The Boars of Mt. Parnassus

On that rocky island I made the cattle dance behind me. Their broad and red backs paved the fields to my heights, where, by means subtle and obscure, I made them mine, made them over in my image. As I, uncertain their parentage, unknown their origin, mystifical their history. For no sweating hours were the lowing herds taken in payment, not for brave deeds, nor sweet ties of marriage-bed. Blood will out, and so clever my hands.

But clever too the owner-king. Impious, cannibalistic, incestuous, ribald, but keen his mind, and wise to lawlessness. Though he stared into the changed face of his kine, and cupped their unaccustomed shanks, and peered at broad and anonymous teeth, his eyes sought slowly for the hidden hoofmark that said, as clear as any beamish boy, “I am Sisyphus’s!” For this was I beaten — which I bore well enough. Such pride in my parentage still I have. — and my daughter taken to high holt, rude bower, and thus were we tossed to the sea.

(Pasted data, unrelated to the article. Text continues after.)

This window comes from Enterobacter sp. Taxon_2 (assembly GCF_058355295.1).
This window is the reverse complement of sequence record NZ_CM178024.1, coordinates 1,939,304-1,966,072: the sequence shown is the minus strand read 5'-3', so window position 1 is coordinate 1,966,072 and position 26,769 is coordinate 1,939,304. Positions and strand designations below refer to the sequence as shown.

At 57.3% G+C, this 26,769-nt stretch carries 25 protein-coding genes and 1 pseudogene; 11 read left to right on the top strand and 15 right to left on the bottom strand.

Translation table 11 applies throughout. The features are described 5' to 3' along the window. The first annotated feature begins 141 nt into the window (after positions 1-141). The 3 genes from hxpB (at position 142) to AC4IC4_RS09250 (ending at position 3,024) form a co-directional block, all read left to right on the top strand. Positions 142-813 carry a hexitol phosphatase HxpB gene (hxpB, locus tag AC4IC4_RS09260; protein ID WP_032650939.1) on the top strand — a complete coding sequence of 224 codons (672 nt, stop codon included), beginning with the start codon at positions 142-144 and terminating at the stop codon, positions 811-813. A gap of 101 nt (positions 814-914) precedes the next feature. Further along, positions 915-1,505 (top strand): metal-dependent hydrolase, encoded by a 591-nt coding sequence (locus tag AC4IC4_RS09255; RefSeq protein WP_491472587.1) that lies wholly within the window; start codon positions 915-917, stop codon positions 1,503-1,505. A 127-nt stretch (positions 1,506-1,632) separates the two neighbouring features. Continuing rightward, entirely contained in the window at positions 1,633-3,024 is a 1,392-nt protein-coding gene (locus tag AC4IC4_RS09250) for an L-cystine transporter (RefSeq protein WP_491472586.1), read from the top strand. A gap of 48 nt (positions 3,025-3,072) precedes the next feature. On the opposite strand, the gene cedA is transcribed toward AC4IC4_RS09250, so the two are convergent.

And now here is my grandson, a child of my anger, and so named Anger. In his face I see — though he bears the name of my daughter’s husband — that laughing, canny, odious king. And mine, too, pressed upon his brow, and in the working of his hands, and something even of my father. But of his mother, nothing, nor his grandmother, nor of any woman, and so I worry. Now he is at the boar hunt, where so many men have gone, and I feel his destiny closing upon him, and still I worry. But Fate comes to all men, and all women, and even to the gods…